The second piece, harmonically dense and contrapuntally complex, is appropriately titled 'Das Gesetz'(The Law). The rhythmic movement and figuration is steady nearly throughout. The use of ostinato, shortly before the mid-point, in the bass part is a novelty, a major third figure repeated for three bars, then transposed and changed to a minor third repeated for two more bars.
'Ausdrucksweise' (Expression), the third piece, is a philosophical rumination, as difficult to understand textually as it is musically, for which reason, no doubt, the composer, who wrote the words for all six pieces, provided it with his "leading voice" indication in the second bass and first tenor parts. Several changes of tempo are required and a faster section near the end brings relief through a passage of repeated notes in the inner voices.
'Glück' (Happiness), the fourth piece, is a welcome contrast, brisk in tempo, staccato in articulation, and short in duration. At one place near the middle the chorus divides into eight parts, for an antiphonal game between basses and tenors that anticipates the whole of the fifth piece.
'Landsknechte' (Mercenaries) is a lively, playful, rhythmical march. The text, for the most part, consists of soldiers' invented marching-rhythm words: tapp, tapp; hopp, hopp; tuturu; pumparupru. For the most part the basses are assigned to drum-like accompaniment music, but the first basses and the first tenors must also produce a yodeling figure, and the top tenors are required to trill. The pitch range extends from high C in the top tenors to the C three octaves below in the second basses.
Ei, du Lütte
'Ei, du Lütte' (Oh, you little one) was composed in 1895 or 1896, when Schoenberg was 21. The text of this a cappella mixed chorus song, the shortest (under a minute) that Schoenberg ever wrote, is by Klaus Groth (1819–1899) and the language is Plattdeutsch (the Low German dialect). The music is exuberant and delightful.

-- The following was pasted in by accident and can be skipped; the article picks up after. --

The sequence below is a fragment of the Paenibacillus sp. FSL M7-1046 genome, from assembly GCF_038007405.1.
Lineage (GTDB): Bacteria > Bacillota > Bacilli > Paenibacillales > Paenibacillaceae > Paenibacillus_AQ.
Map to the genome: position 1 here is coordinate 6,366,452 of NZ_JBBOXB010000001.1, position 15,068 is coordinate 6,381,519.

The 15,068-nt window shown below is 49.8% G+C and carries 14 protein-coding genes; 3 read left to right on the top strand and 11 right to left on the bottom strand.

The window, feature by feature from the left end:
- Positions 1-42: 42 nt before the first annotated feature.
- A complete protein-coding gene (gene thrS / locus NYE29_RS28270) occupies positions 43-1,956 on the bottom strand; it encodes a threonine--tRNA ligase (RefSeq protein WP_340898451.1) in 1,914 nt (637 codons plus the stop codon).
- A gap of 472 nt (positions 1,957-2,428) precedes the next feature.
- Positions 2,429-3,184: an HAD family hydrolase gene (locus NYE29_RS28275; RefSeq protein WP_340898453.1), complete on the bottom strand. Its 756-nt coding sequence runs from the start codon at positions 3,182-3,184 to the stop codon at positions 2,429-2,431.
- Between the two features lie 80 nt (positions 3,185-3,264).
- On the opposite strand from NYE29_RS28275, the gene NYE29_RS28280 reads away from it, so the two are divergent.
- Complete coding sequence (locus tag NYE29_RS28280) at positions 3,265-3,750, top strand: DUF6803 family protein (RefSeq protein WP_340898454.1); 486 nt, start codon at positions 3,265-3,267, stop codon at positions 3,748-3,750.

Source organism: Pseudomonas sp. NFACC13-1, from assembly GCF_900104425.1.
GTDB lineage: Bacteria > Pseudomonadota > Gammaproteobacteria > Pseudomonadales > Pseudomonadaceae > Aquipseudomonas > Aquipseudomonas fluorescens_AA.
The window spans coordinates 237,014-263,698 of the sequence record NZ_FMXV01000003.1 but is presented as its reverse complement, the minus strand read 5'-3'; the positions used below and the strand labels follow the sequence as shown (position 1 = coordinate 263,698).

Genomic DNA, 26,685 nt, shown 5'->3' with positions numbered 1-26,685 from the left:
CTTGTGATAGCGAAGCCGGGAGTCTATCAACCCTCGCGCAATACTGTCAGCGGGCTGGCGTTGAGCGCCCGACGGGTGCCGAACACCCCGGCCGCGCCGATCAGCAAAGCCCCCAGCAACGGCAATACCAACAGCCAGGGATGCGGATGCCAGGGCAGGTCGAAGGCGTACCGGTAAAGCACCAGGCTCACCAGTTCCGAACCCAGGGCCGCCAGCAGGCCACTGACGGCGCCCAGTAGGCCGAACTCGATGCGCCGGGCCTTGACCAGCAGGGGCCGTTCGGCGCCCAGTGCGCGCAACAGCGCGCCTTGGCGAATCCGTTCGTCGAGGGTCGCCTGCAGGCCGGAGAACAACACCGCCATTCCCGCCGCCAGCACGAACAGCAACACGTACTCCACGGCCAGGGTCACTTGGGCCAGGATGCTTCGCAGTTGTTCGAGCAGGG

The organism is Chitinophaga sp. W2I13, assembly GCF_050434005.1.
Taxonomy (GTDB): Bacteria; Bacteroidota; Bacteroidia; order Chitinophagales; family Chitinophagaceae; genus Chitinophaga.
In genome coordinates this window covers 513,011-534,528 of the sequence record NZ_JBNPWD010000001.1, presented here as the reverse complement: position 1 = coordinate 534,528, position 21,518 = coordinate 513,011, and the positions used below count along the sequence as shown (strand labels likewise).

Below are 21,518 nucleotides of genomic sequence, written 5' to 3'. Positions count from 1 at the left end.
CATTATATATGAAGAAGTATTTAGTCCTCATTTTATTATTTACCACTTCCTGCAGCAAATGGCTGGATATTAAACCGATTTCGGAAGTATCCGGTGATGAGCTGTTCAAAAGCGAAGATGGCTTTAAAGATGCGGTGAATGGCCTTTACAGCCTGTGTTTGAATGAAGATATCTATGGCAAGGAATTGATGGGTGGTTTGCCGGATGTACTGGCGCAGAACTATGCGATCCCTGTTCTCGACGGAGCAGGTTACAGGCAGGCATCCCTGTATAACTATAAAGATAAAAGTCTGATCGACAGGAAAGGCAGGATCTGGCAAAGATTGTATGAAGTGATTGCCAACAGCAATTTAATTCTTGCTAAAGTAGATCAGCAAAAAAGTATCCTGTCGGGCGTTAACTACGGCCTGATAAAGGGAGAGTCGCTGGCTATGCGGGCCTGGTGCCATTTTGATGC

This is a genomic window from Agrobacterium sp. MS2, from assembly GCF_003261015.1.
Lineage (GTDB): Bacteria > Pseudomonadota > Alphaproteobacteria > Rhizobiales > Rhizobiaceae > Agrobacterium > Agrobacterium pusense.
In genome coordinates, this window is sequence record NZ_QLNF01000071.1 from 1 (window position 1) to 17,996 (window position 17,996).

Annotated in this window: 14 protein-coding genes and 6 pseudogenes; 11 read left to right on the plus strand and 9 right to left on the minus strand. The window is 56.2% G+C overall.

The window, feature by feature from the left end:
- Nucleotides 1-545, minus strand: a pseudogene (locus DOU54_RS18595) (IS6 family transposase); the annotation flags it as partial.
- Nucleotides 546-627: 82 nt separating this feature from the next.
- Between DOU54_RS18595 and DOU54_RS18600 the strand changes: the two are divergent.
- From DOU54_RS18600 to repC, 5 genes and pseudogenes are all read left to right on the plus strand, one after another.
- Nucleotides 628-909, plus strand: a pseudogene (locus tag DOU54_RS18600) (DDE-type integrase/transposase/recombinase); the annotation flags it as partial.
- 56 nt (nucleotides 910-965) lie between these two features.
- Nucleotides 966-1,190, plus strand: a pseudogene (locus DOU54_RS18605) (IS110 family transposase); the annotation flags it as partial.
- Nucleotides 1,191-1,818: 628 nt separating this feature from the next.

Kol Nidre, for Rabbi-Narrator, Mixed Chorus and Orchestra, Op. 39
The music of Kol Nidre was composed between 1 August and 22 September 1938. In a letter to Paul Dessau, Schoenberg reveals that he altered the traditional text of Kol Nidre because he was shocked by the conception that "all obligations undertaken during the year should be dissolved on the Day of Atonement, which contradicts the high ethical quality of all Jewish commandments". He also identified the text as Sephardic Spanish, and realised that it pertained to Jews who had "gone over to Christianity". "There is no authentic single version of the melody", he further pointed out, but "only a number of melismas. I have added to the total effect by establishing a motivic basis." But Schoenberg's deviations from the Orthodox ritual resulted in the banning of his version from use in synagogues. The substantial orchestral introduction begins with a florid oriental melody in the flute. Kol Nidre is a little-known small-scale masterpiece.
Excerpts from ‘The Golden Calf and The Altar' (Moses und Aron, Act II, Scene 3)
The time is evening. Fires are kindled under the pots. Roasting and stewing begin. With increasing darkness large fires are started everywhere. Torches are lighted and people run to and fro with them. Skins of wine and oil are distributed. Wine and oil are poured into large jars. In the background the slaughtering continues.
The music begins with a six-chord fanfare played by horns, trombones, and tuba. Preparing for a sacrifice, the followers of Aron assemble their livestock, slaughter the beasts, and throw pieces of meat to the crowd. The music of The Dance of the Butchers is notable for the melody sounded by two mandolins, piano, celesta, and harp, playing in unison, and accompanied by violins and violas playing on open strings. A dialogue between the trombone and the upper woodwinds follows. The last voice in the excerpt is that of the Young Girl, who is joined by a quartet of Naked Virgins. She and her companions are sacrificed by the priests of the Calf. An orgy follows, but at this point the excerpt ends.
At the proper moment a path is opened in the background for the entrance of the Tribal Leaders, who gallop in; several people press forward from various sides toward the Golden Calf, then form themselves into two groups: male and female beggars on one side, old men on the other side.
© 2007 Robert Craft
Available sung texts can be found at www.naxos.com/libretti/557525.htm